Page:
Assault on environment led by the ill-informed, shortsighted

In a moment, I'm going to tell you about plans to gut one of Florida's key environmental programs — one meant to safeguard everything from manatees to the seafood you eat.

The program is cheap. Its effectiveness has been touted by politicians on both sides of the aisle. Yet, Florida politicians are trying to degrade it as we speak.

But first, I want to offer you a window into the mind of your typical state legislator.

It's a scary place. But if we're going to deal with those who are trying to take Florida back to the Dark Ages, we must understand how they think.

Our subject is state Rep. Chris Dorworth.

Six months ago, the Lake Mary Republican met with the Orlando Sentinel's editorial board to try to score a campaign endorsement.

During the meeting, the ed board was trying to understand why Dorworth wanted to dismantle the Department of Community Affairs, the agency charged with ensuring sensible land planning.

The agency had thrived under governors ranging from Bob Graham to Jeb Bush, with all of them touting DCA as a guard for both residents and the land.

But Dorworth thought DCA was a problem. He claimed the agency constantly blocked wonderful and sensible projects.

Really? The ed board asked for an example.

"There have been numerous examples," he replied.

OK. So how about you name one of them?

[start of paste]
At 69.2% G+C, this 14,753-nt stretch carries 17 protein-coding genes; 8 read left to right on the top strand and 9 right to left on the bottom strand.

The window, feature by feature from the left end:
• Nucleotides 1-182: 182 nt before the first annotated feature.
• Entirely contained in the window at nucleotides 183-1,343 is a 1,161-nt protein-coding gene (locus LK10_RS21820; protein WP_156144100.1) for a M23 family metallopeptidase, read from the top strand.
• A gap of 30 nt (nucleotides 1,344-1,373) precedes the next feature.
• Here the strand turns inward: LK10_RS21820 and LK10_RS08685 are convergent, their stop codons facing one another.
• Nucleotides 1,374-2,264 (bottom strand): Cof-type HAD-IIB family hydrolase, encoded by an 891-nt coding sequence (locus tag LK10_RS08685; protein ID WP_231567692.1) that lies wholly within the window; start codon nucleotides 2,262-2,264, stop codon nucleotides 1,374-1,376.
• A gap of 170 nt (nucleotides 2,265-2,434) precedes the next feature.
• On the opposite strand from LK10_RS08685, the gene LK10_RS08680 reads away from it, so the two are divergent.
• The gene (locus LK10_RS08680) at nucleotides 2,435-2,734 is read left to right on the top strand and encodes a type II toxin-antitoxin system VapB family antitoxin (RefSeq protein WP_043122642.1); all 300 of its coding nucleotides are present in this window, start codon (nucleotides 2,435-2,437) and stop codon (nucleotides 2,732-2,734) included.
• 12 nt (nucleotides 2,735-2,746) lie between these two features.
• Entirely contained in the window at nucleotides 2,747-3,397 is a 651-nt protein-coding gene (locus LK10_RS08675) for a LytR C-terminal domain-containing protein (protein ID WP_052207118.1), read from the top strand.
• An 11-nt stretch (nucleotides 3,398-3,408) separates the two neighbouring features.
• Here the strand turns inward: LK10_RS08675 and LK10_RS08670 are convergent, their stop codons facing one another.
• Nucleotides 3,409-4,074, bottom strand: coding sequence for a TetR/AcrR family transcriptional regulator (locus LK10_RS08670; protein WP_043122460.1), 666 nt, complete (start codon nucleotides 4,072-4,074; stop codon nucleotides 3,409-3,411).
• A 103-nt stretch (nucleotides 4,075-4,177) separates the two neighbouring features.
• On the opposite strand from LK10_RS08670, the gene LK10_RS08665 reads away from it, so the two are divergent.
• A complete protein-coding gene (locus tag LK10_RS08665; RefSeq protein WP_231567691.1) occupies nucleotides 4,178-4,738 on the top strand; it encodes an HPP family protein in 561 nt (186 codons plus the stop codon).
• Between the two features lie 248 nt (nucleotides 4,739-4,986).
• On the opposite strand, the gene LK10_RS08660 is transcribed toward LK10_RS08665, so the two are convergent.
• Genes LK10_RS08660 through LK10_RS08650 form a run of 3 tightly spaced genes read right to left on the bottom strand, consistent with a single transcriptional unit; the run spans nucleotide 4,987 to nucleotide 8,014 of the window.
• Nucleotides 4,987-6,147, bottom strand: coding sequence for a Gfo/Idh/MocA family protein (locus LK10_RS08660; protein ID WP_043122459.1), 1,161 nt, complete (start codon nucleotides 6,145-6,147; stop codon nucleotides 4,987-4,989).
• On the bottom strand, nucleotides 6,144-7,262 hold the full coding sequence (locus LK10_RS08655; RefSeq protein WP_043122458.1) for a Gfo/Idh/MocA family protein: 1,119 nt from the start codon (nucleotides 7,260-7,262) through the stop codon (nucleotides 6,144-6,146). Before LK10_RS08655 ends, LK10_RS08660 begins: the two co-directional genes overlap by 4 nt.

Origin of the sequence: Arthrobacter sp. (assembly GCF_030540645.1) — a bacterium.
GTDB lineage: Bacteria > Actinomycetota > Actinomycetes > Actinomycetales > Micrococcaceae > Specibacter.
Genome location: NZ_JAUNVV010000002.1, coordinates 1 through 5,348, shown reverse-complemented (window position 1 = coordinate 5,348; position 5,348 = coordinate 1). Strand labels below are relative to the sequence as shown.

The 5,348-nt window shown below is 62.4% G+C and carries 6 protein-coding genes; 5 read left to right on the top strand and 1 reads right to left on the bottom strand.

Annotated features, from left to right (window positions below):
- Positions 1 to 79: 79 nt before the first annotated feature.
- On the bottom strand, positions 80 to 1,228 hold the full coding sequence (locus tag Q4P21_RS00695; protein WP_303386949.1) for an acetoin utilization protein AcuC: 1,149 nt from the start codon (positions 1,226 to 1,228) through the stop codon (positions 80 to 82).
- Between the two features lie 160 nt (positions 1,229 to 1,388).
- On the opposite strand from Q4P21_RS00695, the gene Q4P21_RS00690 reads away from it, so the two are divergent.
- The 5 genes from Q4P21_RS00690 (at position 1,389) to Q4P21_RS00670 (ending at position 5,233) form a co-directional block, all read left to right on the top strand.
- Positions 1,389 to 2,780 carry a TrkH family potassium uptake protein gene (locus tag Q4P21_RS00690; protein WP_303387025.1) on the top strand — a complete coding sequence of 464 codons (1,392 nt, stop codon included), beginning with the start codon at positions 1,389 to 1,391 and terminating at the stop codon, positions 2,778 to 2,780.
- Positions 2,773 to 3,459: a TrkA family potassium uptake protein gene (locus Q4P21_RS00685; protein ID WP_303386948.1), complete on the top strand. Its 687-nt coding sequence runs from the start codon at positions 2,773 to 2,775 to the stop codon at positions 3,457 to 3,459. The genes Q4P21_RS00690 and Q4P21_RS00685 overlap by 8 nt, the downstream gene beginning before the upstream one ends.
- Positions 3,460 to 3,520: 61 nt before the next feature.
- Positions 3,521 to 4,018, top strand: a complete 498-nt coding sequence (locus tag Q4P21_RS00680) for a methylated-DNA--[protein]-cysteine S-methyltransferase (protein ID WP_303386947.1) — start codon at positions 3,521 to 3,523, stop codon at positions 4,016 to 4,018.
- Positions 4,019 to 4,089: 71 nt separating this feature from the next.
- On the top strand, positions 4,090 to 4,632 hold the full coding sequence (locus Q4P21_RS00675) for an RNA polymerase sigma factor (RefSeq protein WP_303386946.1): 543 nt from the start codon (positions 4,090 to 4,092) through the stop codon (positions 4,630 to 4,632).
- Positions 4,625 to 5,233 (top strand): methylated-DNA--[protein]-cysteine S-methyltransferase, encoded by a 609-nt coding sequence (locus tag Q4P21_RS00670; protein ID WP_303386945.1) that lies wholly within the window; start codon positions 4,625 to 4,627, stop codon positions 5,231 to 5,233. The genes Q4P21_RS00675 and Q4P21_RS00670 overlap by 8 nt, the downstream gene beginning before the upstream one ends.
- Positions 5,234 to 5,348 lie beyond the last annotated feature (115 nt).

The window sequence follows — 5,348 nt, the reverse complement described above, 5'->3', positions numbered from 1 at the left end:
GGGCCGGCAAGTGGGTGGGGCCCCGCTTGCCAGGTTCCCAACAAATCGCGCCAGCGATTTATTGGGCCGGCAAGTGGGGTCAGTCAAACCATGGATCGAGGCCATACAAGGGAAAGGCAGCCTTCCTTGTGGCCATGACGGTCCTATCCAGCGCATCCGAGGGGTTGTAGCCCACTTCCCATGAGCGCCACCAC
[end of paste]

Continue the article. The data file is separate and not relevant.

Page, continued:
"I think every single time they work on anything," Dorworth continued. "They kick back plans all the time."

Then it should be easy for you to cite one.

"Listen, I'm not going to tell you whether a project has merit or not," Dorworth responded (right after saying DCA was constantly blocking projects with merit). "I'm going to tell you that DCA has shut down several projects."

So DCA was busy killing projects "all the time." There were "numerous examples." Yet the man wanting to undermine DCA couldn't cite a single one.

This, my friends, is what passes for leadership in your state.

Facts, logic and our natural resources are becoming casualties of an ideological war.

Developers say they want to build more easily, without regard for clogged roads, crowded schools, the environment or the higher taxes you will have to pay for their far-flung projects. Dorworth and his GOP pals are happy to do their bidding.

In fact, Republicans are so smitten with Dorworth's sophisticated and well-versed take on complicated issues that they have selected him as a future House speaker.


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